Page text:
And yes, it is VERY possible that it is simply my perception. I've stated that multiple times already, in fact. But I just keep getting this itching feeling that it has to do with my age. *shrug* It's just an annoyance and a guess, and I was just wondering if anyone felt the same way.
     
  32. Mathemagician

    Mathemagician Groupie

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    There was a young man named Michael Peregrin,

    He made friends with all the youngerin's

    Hair fell out and then grew in agin',

    Poor young Michael Peregrin

    Begin agin'!

    Classroom management was his favorite thin'

    Ppppppp-ppppp-eregrin, peregrin.
     
  33. Peregrin5

    Peregrin5 Maven

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    :spitwater::lol:
     
  34. Irishdave

    Irishdave Enthusiast

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    I taught for 35 years I remember being the new "Kid on the block."
    I also remember rolling my eyes at a newbies, with stars in their eyes, just out of college, making a first impression. It kind of becomes "Been there, done that, own the tee-shirt.
    I have found that many young teacher (myself included when I was young @ 22 :dizzy: ) are like wild stallions (no, not Bill & Ted) and sometimes need a guiding hand :thumb:, a Mentor is need to help new teachers AND new teachers need to listen to Veteran teachers
    AND
    Veteran teachers should give a listen to what is coming out of the universities which our new teachers carry with them.
    Both "sides" need to listen and respect each other

    One of my last years teaching I was "Mentoring" 2 new teachers (twins) who were just TOO full of themselves to take any mentoring, they were emergency certified (not graduated and short of hours) but they "knew" the superintendent. You could tell they were new just you couldn't tell them much :woot:
    But these stories are few and far between.

    Most new/old interactions I have seen are professional and enriching. :2cents:
     
  35. sue35

    sue35 Habitué

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    I look about 12 and I am 31. On days that we can wear our school sweatshirt there would be no way to tell me from the students. I have many parents and other people treat me differently because of it. I don't think they always know they are being disrespectful. I just make it a point to show them that I know what I am doing. It takes awhile and it stinks but that is just how it is when you look young.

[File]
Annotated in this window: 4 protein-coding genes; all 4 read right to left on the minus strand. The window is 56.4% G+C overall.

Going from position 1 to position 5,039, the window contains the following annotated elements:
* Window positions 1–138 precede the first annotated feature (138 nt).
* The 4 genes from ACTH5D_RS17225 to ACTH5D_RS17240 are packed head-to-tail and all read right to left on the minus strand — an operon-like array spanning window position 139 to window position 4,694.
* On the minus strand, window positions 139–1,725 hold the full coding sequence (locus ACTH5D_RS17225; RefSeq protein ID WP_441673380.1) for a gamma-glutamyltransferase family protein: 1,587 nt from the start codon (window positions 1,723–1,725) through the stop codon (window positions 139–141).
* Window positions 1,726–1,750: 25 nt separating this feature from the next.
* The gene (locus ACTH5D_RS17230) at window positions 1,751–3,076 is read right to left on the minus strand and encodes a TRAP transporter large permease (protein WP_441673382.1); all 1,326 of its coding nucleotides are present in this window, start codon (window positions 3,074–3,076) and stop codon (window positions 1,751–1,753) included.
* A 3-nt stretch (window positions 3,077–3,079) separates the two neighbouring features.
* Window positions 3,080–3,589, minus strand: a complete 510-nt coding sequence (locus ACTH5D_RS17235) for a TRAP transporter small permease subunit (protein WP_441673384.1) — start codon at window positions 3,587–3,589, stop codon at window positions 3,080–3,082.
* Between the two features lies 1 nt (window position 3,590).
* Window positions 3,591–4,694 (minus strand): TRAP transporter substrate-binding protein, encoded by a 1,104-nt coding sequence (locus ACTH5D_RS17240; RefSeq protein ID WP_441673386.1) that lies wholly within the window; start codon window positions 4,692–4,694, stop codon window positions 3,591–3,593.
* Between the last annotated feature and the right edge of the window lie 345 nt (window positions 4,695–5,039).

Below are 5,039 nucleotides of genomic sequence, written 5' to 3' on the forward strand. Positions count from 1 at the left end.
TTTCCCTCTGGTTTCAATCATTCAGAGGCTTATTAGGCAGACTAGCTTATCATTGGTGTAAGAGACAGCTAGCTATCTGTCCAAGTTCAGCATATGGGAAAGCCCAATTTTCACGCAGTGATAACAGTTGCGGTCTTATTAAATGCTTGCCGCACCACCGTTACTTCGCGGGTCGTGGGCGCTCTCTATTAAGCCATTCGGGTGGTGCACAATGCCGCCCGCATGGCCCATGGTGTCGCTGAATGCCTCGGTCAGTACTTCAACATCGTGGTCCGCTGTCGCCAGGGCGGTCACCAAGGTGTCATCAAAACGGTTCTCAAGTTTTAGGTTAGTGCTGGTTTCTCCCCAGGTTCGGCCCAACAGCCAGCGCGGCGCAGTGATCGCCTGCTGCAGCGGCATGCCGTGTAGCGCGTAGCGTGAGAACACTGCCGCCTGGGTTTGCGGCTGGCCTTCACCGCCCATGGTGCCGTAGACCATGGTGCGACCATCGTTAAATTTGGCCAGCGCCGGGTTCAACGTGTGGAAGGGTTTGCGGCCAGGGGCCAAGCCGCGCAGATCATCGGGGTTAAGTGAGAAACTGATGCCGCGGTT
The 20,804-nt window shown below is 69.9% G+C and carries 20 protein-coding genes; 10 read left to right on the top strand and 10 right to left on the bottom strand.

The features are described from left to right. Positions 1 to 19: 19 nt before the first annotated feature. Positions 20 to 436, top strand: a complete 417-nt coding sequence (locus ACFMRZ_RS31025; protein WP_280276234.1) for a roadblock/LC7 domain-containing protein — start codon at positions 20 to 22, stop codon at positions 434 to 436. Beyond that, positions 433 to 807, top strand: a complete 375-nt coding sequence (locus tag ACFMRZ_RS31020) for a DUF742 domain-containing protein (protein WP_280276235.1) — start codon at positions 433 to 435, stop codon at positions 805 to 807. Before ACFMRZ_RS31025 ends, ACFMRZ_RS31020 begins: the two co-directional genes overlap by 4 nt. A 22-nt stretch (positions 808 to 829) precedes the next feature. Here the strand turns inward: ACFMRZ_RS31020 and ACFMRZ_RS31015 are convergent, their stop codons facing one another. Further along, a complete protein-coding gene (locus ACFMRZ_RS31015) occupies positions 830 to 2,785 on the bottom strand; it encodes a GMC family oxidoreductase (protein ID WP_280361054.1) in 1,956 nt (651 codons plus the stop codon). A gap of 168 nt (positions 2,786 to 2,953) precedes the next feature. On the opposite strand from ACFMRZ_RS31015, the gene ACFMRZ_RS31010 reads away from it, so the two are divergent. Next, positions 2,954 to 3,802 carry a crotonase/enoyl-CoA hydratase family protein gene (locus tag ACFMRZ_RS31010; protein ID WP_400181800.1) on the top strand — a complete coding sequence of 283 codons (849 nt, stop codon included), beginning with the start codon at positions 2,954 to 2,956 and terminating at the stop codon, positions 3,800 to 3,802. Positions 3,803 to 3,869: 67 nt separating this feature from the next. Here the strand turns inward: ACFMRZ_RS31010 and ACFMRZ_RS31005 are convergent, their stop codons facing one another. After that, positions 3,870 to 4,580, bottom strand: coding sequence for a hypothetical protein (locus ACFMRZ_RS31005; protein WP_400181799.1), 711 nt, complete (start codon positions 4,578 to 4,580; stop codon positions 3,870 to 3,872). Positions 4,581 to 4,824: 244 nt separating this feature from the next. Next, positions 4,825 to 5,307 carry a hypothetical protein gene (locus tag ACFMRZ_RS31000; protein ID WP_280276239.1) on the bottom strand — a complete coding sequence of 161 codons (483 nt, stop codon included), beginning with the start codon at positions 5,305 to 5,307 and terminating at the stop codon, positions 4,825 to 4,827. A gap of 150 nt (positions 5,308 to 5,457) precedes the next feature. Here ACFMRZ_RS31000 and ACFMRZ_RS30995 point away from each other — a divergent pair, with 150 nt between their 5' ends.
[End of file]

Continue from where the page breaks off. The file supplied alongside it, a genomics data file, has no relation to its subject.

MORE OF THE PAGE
My husband actually told me today that the older I get the younger I look. :lol:
     
  36. Miss84

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    Yes, most parents think I'm fresh out of college and when they realize I've been doing this for a while w/ a M.Ed they tend to back off! lol
     
  37. Peregrin5

    Peregrin5 Maven

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    I love the veteran teachers at my school, and I seek mentorship constantly. I HUGELY respect the teachers at my school because they are AMAZING teachers. I am so lucky I have a chance to work at this school and I hope I can remain here next year. It's too bad that the parents don't want their kids in our school because we don't have enough electives and the class sizes are large, and we have students from impoverished communities. Because the parents are pulling their kids, I may not have a chance to work here next year because I'm lowest on seniority.
     
  38. Irishdave

    Irishdave Enthusiast

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    A husband who knows style, no dog house for him
     
  39. mkbren88

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    I've never been looked down upon for being younger (I am 27, started teaching at 23) but I constantly reminded that I am much younger than many of my coworkers. After fall break, I cut and dyed my hair darker and one teacher (who was a LTS) asked me who I was. She then thought I was a HS student ha

    My first year teaching, I had one parent who constantly told me that since I didn't have kids, I just didn't "understand". That stung more than any comment I've ever received due to age.
     
  40. Caesar753

    Caesar753 Multitudinous

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    That sentiment is present in teaching no matter how old you are. Many people here on this forum share it, too.
     
  41. JustMe

    JustMe Virtuoso

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    Yes. And it's amazing that people will judge you for not having kids not knowing why you don't. That's very painful for those who want children...it's why women and men who can't conceive feel "less than".